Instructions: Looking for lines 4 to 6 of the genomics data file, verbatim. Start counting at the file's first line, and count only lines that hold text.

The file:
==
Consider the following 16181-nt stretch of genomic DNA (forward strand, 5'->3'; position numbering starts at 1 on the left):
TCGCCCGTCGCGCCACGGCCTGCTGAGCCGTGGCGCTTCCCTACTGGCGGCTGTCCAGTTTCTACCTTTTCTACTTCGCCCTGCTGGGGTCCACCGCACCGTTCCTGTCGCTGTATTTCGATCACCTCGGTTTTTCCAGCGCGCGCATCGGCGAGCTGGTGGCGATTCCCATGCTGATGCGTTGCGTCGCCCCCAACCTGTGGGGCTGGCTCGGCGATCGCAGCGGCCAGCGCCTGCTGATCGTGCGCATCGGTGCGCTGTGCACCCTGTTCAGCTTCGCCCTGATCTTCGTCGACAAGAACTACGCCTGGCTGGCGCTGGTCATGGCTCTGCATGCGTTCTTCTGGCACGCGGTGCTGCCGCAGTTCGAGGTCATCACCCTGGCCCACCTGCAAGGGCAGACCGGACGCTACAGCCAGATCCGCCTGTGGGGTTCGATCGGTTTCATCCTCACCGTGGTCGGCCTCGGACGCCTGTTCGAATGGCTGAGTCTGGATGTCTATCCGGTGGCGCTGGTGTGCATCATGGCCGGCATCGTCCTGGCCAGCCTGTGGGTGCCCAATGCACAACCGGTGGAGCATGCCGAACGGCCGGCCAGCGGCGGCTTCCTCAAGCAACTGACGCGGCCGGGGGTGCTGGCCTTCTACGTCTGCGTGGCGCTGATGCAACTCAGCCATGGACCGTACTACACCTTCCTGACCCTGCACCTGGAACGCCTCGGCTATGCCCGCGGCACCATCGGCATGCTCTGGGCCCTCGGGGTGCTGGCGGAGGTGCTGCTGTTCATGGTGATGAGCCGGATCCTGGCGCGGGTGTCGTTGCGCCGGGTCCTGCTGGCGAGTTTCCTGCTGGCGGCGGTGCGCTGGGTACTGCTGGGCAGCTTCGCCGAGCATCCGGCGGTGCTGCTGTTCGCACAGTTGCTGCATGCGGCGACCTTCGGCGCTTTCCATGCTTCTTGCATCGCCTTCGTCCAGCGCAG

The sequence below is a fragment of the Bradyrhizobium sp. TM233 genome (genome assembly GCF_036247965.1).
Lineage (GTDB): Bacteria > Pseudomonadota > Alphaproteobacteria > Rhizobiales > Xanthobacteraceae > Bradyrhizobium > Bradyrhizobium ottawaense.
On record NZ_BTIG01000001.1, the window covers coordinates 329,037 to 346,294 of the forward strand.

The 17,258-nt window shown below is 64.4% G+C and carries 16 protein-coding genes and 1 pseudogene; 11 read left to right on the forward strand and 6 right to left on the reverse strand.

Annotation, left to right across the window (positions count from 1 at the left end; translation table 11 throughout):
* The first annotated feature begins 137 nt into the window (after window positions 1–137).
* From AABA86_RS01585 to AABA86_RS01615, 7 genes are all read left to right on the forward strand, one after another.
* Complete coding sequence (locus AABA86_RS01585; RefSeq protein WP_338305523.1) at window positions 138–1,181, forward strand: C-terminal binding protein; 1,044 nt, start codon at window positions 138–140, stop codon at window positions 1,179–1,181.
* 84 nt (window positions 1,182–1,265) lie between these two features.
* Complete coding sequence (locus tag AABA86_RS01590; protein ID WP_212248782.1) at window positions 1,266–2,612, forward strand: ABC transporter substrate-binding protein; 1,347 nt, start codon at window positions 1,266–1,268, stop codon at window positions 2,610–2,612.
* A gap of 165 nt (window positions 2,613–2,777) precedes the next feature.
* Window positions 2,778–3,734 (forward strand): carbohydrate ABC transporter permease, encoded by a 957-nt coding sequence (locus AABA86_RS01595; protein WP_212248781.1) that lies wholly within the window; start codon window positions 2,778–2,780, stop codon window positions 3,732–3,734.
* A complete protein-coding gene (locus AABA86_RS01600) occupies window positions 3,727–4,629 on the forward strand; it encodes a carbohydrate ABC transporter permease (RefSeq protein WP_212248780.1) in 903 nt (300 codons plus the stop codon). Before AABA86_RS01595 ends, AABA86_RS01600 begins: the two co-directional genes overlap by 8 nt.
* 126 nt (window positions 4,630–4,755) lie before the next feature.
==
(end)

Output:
Lineage (GTDB): Bacteria > Pseudomonadota > Alphaproteobacteria > Rhizobiales > Xanthobacteraceae > Bradyrhizobium > Bradyrhizobium ottawaense.
On record NZ_BTIG01000001.1, the window covers coordinates 329,037 to 346,294 of the forward strand.

The 17,258-nt window shown below is 64.4% G+C and carries 16 protein-coding genes and 1 pseudogene; 11 read left to right on the forward strand and 6 right to left on the reverse strand.